Answered By: Chris Pollette Last Updated: Feb 20, 2015 Views: 141
If you're looking for peer-reviewed (also known as scholarly, academic, or refereed) journal articles, there are several clues for which you can keep an eye out.
One of the easiest ways to identify scholarly articles can be found in a database search. There are often visual indicators to let you know whether an article is from a non-scholarly source, such as a newsstand periodical, or an academic journal.
If the journal name is hyperlinked from the database listing, you can click the link to find out more details about the journal. You can also look up the journal title in Ulrich's Periodicals Directory. Keep in mind that occasionally you may find more than one journal with the same title.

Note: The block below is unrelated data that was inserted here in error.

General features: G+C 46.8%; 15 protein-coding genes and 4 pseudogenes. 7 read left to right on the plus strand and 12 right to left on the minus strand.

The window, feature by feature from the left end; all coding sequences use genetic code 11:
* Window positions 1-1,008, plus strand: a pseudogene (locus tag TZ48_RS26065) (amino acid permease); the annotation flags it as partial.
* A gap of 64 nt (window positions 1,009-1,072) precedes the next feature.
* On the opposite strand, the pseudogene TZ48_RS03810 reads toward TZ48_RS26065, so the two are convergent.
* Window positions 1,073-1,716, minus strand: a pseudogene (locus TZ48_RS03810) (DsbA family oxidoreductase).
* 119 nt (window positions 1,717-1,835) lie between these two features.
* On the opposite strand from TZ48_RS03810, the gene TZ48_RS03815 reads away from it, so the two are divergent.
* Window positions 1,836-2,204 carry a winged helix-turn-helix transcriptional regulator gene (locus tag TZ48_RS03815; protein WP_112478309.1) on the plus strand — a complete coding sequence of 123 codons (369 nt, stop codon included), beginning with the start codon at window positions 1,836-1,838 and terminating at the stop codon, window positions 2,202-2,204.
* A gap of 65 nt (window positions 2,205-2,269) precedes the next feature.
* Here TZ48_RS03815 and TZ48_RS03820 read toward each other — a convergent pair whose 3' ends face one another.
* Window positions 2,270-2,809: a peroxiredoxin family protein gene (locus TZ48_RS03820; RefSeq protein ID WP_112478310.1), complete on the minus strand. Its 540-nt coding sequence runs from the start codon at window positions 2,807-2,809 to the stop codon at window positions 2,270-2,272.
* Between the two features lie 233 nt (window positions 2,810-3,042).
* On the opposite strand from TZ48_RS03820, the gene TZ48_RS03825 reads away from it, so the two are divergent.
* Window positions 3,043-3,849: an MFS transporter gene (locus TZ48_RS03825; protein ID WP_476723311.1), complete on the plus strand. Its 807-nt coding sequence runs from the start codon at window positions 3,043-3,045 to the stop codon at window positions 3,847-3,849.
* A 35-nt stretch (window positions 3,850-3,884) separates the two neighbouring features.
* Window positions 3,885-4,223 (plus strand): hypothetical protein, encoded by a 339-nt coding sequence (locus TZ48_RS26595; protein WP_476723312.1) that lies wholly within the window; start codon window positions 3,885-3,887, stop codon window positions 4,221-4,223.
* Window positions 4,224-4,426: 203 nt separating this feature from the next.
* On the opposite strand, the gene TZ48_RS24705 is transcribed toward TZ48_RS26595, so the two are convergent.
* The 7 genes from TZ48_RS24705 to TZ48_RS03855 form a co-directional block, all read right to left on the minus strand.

|Once you're sure you've identified the correct journal on Ulrich's site, look for a black-and-white sports official shirt icon like the one to the left to let you know if the title is refereed.|
You may visit the publisher's website for the journal to learn more about the title, including whether or not the publication is peer reviewed. But please note, a journal article may not necessarily have undergone peer review even though the journali itself is peer reviewed. Look for source information and references at the end of the article; they're a clue to whether or not the article is peer reviewed.